As you read these words let me ask that you think about a person who has hurt you. You may be thinking of a friend who has betrayed you by sharing something you told them in confidence. You may be the victim of verbal or physical or emotional abuse. You may be thinking of your spouse or one of your children who walked away from the family for a while and now is ready to come home. You may be thinking of a business partner who went behind your back on a deal that ended up costing you a great deal of money. Any one of these can be terribly painful and create havoc and heartache.

As difficult as the above scenarios may be, and I do not minimize the pain involved with any of them, in Scripture, especially in Paul’s writings there are things that happen that he emphasizes because of the broader and more widespread pain created by the offender. The letters Paul wrote to the church in Corinth deal specifically with an individual(s) who’s sin has and is having a negative effect, not just on individuals but on the collective body of Christ. In earlier writings he has given instruction on the importance of separating the disobedient individual from the fellowship. The process would be similar to that of removing a tumor from the physical body in order to protect the rest of the body.

With that as a backdrop I ask you now to think about a person within your spiritual community who has done something, said something, or acted in some way that is not in keeping with a follower of Jesus. The face of the individual appeared in your mind as you read those words. You remember how angry they became when they were confronted. You can still hear the poisonous words that spewed from their lips. You remember the tension that emerged when people chose sides. You remember how your leaders struggled to deal with them and keep peace in the body. You think of them every time you walk into the building and see the empty space where they usually sat. You grieve over the loss.

Then they came back. Apologetic and broken they are asking to be forgiven. How do you respond? How should you respond? Questions like that must have been what the Corinthians were asking Paul when he responded in 2 Corinthians. Here’s what he said:

5 If anyone has caused grief, he has not so much grieved me as he has grieved all of you to some extent—not to put it too severely. 6 The punishment inflicted on him by the majority is sufficient. 7 Now instead, you ought to forgive and comfort him, [WHY?] so that he will not be overwhelmed by excessive sorrow. 8 I urge you, therefore, to reaffirm your love for him. 9 Another reason I wrote you was to see if you would stand the test and be obedient in everything. 10 Anyone you forgive, I also forgive. And what I have forgiven—if there was anything to forgive—I have forgiven in the sight of Christ for your sake, 11 in order that Satan might not outwit us. For we are not unaware of his schemes. (2 Corinthians 2:5-11, NIV)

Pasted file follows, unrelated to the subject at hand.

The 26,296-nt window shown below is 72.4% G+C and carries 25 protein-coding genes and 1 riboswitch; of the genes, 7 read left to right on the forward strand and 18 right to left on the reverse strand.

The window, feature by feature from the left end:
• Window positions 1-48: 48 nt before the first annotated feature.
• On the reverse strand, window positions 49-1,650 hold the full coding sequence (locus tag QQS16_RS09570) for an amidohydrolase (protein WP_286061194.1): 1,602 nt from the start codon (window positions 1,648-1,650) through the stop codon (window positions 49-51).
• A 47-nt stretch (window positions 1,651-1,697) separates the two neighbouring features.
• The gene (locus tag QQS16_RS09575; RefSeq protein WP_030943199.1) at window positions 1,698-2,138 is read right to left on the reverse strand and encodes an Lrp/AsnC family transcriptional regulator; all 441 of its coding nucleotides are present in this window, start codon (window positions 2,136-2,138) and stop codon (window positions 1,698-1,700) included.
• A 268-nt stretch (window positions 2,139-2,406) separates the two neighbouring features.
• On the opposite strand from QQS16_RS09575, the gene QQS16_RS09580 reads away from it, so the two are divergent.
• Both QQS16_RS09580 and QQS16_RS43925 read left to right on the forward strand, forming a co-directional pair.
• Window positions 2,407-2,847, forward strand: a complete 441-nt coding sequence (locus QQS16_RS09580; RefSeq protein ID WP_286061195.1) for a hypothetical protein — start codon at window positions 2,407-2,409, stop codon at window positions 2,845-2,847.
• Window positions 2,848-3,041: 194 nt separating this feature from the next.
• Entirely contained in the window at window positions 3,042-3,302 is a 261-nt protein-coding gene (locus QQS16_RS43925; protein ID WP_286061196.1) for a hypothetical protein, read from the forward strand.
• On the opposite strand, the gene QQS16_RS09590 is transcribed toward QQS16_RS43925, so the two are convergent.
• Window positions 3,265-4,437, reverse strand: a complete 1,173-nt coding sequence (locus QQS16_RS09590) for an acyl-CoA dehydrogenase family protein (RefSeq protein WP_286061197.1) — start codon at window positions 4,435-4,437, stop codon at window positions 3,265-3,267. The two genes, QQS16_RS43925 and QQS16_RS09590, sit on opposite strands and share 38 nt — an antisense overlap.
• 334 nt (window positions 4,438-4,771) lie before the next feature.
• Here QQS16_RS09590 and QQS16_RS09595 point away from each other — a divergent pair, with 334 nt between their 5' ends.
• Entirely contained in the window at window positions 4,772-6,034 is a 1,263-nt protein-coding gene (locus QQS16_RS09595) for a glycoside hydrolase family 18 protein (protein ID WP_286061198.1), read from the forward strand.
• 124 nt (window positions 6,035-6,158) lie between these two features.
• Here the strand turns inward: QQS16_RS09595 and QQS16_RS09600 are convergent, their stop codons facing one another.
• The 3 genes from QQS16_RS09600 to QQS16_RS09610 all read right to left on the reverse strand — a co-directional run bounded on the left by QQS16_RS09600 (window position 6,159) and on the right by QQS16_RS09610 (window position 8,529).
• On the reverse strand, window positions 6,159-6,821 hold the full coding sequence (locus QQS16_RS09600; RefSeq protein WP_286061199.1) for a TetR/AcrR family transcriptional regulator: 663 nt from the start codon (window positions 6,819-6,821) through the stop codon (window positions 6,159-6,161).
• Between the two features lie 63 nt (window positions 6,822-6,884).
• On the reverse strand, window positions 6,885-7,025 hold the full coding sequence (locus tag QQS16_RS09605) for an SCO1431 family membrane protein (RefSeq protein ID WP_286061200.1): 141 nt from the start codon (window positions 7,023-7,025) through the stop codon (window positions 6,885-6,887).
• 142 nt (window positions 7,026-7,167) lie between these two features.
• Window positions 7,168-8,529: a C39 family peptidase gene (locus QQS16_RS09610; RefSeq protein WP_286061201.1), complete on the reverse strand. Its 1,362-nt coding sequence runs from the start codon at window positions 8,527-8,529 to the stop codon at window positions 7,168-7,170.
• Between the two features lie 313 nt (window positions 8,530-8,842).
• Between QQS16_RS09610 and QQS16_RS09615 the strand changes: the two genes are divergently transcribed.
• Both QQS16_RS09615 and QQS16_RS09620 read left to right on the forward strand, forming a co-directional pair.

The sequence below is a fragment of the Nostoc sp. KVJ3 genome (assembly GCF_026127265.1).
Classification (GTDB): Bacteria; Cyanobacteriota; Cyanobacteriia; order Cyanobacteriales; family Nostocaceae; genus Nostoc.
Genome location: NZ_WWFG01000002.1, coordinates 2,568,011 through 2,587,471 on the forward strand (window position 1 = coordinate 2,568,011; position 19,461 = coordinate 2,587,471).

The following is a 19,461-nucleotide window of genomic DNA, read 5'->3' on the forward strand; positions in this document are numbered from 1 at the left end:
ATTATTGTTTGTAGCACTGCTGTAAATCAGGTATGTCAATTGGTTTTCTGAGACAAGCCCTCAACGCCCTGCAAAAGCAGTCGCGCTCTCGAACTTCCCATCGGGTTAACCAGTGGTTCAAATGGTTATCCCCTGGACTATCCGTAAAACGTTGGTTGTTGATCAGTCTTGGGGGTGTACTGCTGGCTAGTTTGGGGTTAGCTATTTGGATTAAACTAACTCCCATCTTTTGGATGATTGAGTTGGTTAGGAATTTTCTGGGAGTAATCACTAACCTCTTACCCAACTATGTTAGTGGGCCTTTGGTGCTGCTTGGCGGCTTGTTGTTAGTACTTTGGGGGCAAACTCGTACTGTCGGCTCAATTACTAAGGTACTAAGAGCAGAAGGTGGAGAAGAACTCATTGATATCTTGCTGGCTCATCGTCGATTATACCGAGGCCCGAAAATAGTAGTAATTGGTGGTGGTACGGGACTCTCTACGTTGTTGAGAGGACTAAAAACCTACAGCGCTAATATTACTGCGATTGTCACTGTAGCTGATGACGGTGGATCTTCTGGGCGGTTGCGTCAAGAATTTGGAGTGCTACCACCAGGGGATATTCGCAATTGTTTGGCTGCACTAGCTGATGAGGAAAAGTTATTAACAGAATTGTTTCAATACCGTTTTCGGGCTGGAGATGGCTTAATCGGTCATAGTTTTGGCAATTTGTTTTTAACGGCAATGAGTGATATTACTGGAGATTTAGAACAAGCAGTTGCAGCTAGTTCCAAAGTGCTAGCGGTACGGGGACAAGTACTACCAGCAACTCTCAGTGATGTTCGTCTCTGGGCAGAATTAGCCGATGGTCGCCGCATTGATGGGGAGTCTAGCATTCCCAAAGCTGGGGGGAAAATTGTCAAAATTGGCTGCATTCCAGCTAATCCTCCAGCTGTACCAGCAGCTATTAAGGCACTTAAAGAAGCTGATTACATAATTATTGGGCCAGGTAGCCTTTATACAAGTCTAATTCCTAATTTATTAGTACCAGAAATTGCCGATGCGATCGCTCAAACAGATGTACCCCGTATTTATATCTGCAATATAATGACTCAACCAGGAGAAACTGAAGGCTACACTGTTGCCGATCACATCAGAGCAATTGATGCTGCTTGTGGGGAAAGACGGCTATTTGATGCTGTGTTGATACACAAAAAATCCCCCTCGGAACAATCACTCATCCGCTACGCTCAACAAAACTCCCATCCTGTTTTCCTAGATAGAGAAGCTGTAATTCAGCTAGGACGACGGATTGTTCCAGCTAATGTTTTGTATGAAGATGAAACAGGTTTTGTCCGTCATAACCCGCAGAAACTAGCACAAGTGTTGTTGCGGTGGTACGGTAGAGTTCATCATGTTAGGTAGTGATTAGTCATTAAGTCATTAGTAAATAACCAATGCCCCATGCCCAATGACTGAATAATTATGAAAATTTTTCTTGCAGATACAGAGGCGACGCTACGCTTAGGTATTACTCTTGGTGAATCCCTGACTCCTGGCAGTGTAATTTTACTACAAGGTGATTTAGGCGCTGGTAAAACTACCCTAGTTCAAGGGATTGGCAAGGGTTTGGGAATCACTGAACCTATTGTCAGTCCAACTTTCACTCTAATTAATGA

From that response I find these truths that should help you as you deal with a person who has caused you grief.

First, there comes a time when the punishment you inflicted is sufficient. Parents you know that moment when you have punished your child and he comes to you with tears running down his face and say, “I’m saawwy, Mommy.” Your teenager comes to you after having broken curfew and hands you the keys to car. There may still be consequences to their actions, but you have done enough. The Lord has done good work in his heart.

Second, forgive and comfort her. The words “I forgive you” are tremendously important for her, and for you. She needs to hear them. You need to say them. Maybe you can follow-up with these words, “How can I help you now?” Paul shows that he knows there is a limit to the amount of sorrow and individual can take when he says, “…so that he will not be overwhelmed by excessive sorrow.” It is easy to ignore this step and replace it with, “I will forgive you, but I will never forget what you have done.” It is true that you may not be able to fully forget the offense but you can stop reminding her.